The phone belonged to Baris Ali Koch, who helped his brother convicted of hate crime escape the country. Koch's lawyer confirmed to Forbes that the phone was locked and that authorities didn't have access to the passcode. They also didn't force Koch to use FaceID. Under "inventory" in the warrant, a handwritten note says a USB drive containing GrayKey was used on an "Apple iPhone 12.5." The iPhone 11 Pro Max's model code is 12,5 and the serial number written in the warrant confirms the model upon checking. We don't know what data was pulled using GrayKey, as the warrant only notes that the software was used to perform a "forensic analysis."
As Forbes says, this brings authorities' motivations for the current and very public pressure of Apple into question. If they have the technology to break into Apple's latest and most secure devices, it should be possible to access the iPhone 5 and iPhone 7 from the Penascola case. One possible reason is because a bullet struck one of the devices during the incident, which may be preventing agents from performing similar checks. Berkeley International Computer Science Institute lecturer Nicholas Weaver told the publication, though, that the FBI's attempts to strongarm Apple could all be just "theater."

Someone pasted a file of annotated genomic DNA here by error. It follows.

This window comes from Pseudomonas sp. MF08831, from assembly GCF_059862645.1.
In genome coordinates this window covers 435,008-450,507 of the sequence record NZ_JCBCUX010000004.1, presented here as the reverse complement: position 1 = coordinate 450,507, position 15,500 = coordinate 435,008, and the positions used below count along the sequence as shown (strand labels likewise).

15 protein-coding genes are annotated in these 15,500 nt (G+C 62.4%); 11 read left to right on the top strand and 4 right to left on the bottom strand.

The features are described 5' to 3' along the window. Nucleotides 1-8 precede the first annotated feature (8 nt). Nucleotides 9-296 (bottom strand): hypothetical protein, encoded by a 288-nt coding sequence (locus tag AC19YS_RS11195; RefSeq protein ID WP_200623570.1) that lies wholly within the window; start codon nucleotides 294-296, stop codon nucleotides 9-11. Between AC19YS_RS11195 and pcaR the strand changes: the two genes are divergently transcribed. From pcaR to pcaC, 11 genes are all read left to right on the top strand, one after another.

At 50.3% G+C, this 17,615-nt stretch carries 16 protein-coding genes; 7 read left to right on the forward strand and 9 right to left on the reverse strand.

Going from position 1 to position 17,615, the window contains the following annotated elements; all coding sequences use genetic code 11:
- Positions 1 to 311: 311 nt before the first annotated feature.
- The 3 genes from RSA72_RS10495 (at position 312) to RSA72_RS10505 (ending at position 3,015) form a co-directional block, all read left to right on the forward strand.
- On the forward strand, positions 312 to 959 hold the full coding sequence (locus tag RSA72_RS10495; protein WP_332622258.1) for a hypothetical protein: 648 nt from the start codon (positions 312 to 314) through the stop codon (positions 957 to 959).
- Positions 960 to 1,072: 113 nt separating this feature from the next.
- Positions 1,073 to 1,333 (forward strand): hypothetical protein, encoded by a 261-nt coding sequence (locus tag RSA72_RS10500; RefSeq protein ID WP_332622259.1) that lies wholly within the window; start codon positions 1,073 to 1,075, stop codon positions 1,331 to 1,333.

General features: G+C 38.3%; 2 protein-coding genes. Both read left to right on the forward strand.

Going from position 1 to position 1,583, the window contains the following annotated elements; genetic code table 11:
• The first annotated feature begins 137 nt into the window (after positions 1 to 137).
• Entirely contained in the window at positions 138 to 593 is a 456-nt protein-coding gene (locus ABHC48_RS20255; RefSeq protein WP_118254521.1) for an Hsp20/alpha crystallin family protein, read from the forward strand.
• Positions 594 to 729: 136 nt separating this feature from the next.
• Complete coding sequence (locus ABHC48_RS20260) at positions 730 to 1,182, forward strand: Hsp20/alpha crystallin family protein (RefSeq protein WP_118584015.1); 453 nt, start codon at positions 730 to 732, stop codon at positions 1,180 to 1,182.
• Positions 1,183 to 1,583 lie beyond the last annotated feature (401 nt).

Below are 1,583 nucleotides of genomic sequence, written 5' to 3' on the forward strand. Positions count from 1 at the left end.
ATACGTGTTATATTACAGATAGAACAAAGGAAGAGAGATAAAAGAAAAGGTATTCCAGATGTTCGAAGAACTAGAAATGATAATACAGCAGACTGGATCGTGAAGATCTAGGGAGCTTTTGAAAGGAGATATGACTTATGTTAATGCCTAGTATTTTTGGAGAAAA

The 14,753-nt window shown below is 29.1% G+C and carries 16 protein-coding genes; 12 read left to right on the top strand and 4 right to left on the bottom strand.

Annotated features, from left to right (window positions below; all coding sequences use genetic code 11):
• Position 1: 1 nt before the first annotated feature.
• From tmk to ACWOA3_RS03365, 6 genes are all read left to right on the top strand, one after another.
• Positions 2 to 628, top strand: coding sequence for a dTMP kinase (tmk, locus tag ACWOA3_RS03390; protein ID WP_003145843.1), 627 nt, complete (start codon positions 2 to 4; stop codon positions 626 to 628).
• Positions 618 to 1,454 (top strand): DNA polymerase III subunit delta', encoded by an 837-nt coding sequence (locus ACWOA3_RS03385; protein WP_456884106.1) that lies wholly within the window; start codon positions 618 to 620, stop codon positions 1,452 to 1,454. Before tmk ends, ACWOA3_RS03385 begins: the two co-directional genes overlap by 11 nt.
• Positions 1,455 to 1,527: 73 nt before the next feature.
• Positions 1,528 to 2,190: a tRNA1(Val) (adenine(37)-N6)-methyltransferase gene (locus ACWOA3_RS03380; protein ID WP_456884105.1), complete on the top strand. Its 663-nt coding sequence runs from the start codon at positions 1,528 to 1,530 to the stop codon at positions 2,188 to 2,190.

Cops from across the US may have been using GrayKey as an affordable phone cracker for a while now. A Motherboard report from early 2018 said a number of local and regional police forces already bought or were thinking of buying the technology. It's also worth noting that Israeli forensics company Cellebrite has just updated its software to be able to unlock all models from the iPhone 5S to the iPhone X. The company provided the tool that allowed the feds to unlock the San Bernardino shooter's iPhone 5c.